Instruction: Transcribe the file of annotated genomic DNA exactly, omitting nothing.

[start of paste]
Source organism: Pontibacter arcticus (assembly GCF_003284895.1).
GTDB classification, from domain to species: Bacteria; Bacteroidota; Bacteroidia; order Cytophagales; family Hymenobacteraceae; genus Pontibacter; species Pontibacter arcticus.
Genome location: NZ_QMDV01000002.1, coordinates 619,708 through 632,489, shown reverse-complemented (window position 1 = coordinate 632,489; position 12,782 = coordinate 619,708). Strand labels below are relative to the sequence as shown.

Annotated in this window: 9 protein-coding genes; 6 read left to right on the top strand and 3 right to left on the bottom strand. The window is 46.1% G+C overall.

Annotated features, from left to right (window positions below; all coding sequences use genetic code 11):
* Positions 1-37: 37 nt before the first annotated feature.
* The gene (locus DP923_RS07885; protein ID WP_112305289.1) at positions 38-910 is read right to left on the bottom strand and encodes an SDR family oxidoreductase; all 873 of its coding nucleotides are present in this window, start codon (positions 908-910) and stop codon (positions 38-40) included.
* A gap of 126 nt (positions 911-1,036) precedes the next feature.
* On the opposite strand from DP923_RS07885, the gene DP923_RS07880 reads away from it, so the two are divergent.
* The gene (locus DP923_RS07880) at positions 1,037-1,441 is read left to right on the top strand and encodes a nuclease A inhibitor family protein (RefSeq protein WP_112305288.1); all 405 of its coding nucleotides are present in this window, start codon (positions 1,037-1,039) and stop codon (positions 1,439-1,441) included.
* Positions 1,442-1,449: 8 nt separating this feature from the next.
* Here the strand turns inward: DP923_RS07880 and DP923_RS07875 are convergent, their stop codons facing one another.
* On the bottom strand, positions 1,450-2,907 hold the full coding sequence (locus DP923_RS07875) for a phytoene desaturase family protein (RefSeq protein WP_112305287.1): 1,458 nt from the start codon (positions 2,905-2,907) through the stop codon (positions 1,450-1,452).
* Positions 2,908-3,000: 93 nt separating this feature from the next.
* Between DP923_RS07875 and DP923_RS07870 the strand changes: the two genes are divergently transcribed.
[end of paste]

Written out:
Source organism: Pontibacter arcticus (assembly GCF_003284895.1).
GTDB classification, from domain to species: Bacteria; Bacteroidota; Bacteroidia; order Cytophagales; family Hymenobacteraceae; genus Pontibacter; species Pontibacter arcticus.
Genome location: NZ_QMDV01000002.1, coordinates 619,708 through 632,489, shown reverse-complemented (window position 1 = coordinate 632,489; position 12,782 = coordinate 619,708). Strand labels below are relative to the sequence as shown.

Annotated in this window: 9 protein-coding genes; 6 read left to right on the top strand and 3 right to left on the bottom strand. The window is 46.1% G+C overall.

Annotated features, from left to right (window positions below; all coding sequences use genetic code 11):
* Positions 1-37: 37 nt before the first annotated feature.
* The gene (locus DP923_RS07885; protein ID WP_112305289.1) at positions 38-910 is read right to left on the bottom strand and encodes an SDR family oxidoreductase; all 873 of its coding nucleotides are present in this window, start codon (positions 908-910) and stop codon (positions 38-40) included.
* A gap of 126 nt (positions 911-1,036) precedes the next feature.
* On the opposite strand from DP923_RS07885, the gene DP923_RS07880 reads away from it, so the two are divergent.
* The gene (locus DP923_RS07880) at positions 1,037-1,441 is read left to right on the top strand and encodes a nuclease A inhibitor family protein (RefSeq protein WP_112305288.1); all 405 of its coding nucleotides are present in this window, start codon (positions 1,037-1,039) and stop codon (positions 1,439-1,441) included.
* Positions 1,442-1,449: 8 nt separating this feature from the next.
* Here the strand turns inward: DP923_RS07880 and DP923_RS07875 are convergent, their stop codons facing one another.
* On the bottom strand, positions 1,450-2,907 hold the full coding sequence (locus DP923_RS07875) for a phytoene desaturase family protein (RefSeq protein WP_112305287.1): 1,458 nt from the start codon (positions 2,905-2,907) through the stop codon (positions 1,450-1,452).
* Positions 2,908-3,000: 93 nt separating this feature from the next.
* Between DP923_RS07875 and DP923_RS07870 the strand changes: the two genes are divergently transcribed.